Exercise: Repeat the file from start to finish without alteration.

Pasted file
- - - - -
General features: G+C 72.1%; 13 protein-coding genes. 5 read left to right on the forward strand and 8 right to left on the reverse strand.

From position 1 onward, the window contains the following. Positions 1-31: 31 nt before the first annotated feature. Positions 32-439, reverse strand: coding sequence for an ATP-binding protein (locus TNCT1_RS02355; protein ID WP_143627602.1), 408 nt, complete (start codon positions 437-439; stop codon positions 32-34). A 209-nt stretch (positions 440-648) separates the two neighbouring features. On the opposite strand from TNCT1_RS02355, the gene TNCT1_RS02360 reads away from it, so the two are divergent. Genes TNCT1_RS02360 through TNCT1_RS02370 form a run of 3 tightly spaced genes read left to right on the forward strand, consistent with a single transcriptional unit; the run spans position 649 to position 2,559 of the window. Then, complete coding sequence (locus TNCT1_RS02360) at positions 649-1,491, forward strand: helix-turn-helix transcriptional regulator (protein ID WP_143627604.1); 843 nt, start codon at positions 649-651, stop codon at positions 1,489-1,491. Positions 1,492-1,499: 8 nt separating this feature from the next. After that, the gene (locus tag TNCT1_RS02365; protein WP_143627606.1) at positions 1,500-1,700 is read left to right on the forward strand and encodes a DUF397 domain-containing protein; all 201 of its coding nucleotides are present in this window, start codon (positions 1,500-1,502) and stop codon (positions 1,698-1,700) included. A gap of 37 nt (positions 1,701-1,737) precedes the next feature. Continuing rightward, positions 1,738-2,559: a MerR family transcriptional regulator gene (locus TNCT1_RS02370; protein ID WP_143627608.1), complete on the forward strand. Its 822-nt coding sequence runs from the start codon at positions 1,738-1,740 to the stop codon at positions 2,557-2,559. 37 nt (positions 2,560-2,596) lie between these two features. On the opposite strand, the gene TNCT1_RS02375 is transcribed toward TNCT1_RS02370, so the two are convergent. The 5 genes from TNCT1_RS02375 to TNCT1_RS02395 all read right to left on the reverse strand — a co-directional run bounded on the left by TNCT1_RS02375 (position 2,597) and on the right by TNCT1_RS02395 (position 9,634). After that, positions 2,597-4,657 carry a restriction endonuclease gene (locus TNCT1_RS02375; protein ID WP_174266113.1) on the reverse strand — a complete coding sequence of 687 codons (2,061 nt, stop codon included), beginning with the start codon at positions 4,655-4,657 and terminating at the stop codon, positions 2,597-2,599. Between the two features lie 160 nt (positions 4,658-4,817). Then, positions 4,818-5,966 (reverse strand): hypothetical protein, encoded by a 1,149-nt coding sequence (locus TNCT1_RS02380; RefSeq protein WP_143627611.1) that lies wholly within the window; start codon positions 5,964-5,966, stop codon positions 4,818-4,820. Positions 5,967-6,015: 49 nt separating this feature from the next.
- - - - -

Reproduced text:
General features: G+C 72.1%; 13 protein-coding genes. 5 read left to right on the forward strand and 8 right to left on the reverse strand.

From position 1 onward, the window contains the following. Positions 1-31: 31 nt before the first annotated feature. Positions 32-439, reverse strand: coding sequence for an ATP-binding protein (locus TNCT1_RS02355; protein ID WP_143627602.1), 408 nt, complete (start codon positions 437-439; stop codon positions 32-34). A 209-nt stretch (positions 440-648) separates the two neighbouring features. On the opposite strand from TNCT1_RS02355, the gene TNCT1_RS02360 reads away from it, so the two are divergent. Genes TNCT1_RS02360 through TNCT1_RS02370 form a run of 3 tightly spaced genes read left to right on the forward strand, consistent with a single transcriptional unit; the run spans position 649 to position 2,559 of the window. Then, complete coding sequence (locus TNCT1_RS02360) at positions 649-1,491, forward strand: helix-turn-helix transcriptional regulator (protein ID WP_143627604.1); 843 nt, start codon at positions 649-651, stop codon at positions 1,489-1,491. Positions 1,492-1,499: 8 nt separating this feature from the next. After that, the gene (locus tag TNCT1_RS02365; protein WP_143627606.1) at positions 1,500-1,700 is read left to right on the forward strand and encodes a DUF397 domain-containing protein; all 201 of its coding nucleotides are present in this window, start codon (positions 1,500-1,502) and stop codon (positions 1,698-1,700) included. A gap of 37 nt (positions 1,701-1,737) precedes the next feature. Continuing rightward, positions 1,738-2,559: a MerR family transcriptional regulator gene (locus TNCT1_RS02370; protein ID WP_143627608.1), complete on the forward strand. Its 822-nt coding sequence runs from the start codon at positions 1,738-1,740 to the stop codon at positions 2,557-2,559. 37 nt (positions 2,560-2,596) lie between these two features. On the opposite strand, the gene TNCT1_RS02375 is transcribed toward TNCT1_RS02370, so the two are convergent. The 5 genes from TNCT1_RS02375 to TNCT1_RS02395 all read right to left on the reverse strand — a co-directional run bounded on the left by TNCT1_RS02375 (position 2,597) and on the right by TNCT1_RS02395 (position 9,634). After that, positions 2,597-4,657 carry a restriction endonuclease gene (locus TNCT1_RS02375; protein ID WP_174266113.1) on the reverse strand — a complete coding sequence of 687 codons (2,061 nt, stop codon included), beginning with the start codon at positions 4,655-4,657 and terminating at the stop codon, positions 2,597-2,599. Between the two features lie 160 nt (positions 4,658-4,817). Then, positions 4,818-5,966 (reverse strand): hypothetical protein, encoded by a 1,149-nt coding sequence (locus TNCT1_RS02380; RefSeq protein WP_143627611.1) that lies wholly within the window; start codon positions 5,964-5,966, stop codon positions 4,818-4,820. Positions 5,967-6,015: 49 nt separating this feature from the next.